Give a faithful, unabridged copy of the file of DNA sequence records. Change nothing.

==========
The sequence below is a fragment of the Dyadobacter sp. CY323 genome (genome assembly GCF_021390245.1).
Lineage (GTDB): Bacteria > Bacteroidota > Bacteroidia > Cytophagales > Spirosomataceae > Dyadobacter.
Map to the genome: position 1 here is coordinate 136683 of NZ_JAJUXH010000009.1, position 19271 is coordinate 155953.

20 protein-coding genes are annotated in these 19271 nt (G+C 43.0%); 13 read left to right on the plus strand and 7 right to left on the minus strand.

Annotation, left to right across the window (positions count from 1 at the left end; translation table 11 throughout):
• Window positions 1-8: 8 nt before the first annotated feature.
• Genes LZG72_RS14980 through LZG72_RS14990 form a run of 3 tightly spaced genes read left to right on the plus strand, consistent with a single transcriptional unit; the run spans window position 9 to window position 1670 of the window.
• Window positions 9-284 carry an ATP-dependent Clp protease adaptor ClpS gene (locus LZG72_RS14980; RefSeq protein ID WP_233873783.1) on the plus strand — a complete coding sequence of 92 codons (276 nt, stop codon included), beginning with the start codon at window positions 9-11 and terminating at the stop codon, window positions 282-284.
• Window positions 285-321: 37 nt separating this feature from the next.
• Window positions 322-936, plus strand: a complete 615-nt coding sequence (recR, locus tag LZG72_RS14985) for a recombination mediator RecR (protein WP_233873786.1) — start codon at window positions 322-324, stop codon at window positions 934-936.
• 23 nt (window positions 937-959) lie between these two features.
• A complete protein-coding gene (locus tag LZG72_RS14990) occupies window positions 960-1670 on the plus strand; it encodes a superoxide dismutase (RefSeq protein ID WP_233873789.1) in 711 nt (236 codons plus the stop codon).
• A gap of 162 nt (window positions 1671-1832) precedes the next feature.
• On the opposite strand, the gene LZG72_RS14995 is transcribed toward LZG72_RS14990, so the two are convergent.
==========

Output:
The sequence below is a fragment of the Dyadobacter sp. CY323 genome (genome assembly GCF_021390245.1).
Lineage (GTDB): Bacteria > Bacteroidota > Bacteroidia > Cytophagales > Spirosomataceae > Dyadobacter.
Map to the genome: position 1 here is coordinate 136683 of NZ_JAJUXH010000009.1, position 19271 is coordinate 155953.

20 protein-coding genes are annotated in these 19271 nt (G+C 43.0%); 13 read left to right on the plus strand and 7 right to left on the minus strand.

Annotation, left to right across the window (positions count from 1 at the left end; translation table 11 throughout):
• Window positions 1-8: 8 nt before the first annotated feature.
• Genes LZG72_RS14980 through LZG72_RS14990 form a run of 3 tightly spaced genes read left to right on the plus strand, consistent with a single transcriptional unit; the run spans window position 9 to window position 1670 of the window.
• Window positions 9-284 carry an ATP-dependent Clp protease adaptor ClpS gene (locus LZG72_RS14980; RefSeq protein ID WP_233873783.1) on the plus strand — a complete coding sequence of 92 codons (276 nt, stop codon included), beginning with the start codon at window positions 9-11 and terminating at the stop codon, window positions 282-284.
• Window positions 285-321: 37 nt separating this feature from the next.
• Window positions 322-936, plus strand: a complete 615-nt coding sequence (recR, locus tag LZG72_RS14985) for a recombination mediator RecR (protein WP_233873786.1) — start codon at window positions 322-324, stop codon at window positions 934-936.
• 23 nt (window positions 937-959) lie between these two features.
• A complete protein-coding gene (locus tag LZG72_RS14990) occupies window positions 960-1670 on the plus strand; it encodes a superoxide dismutase (RefSeq protein ID WP_233873789.1) in 711 nt (236 codons plus the stop codon).
• A gap of 162 nt (window positions 1671-1832) precedes the next feature.
• On the opposite strand, the gene LZG72_RS14995 is transcribed toward LZG72_RS14990, so the two are convergent.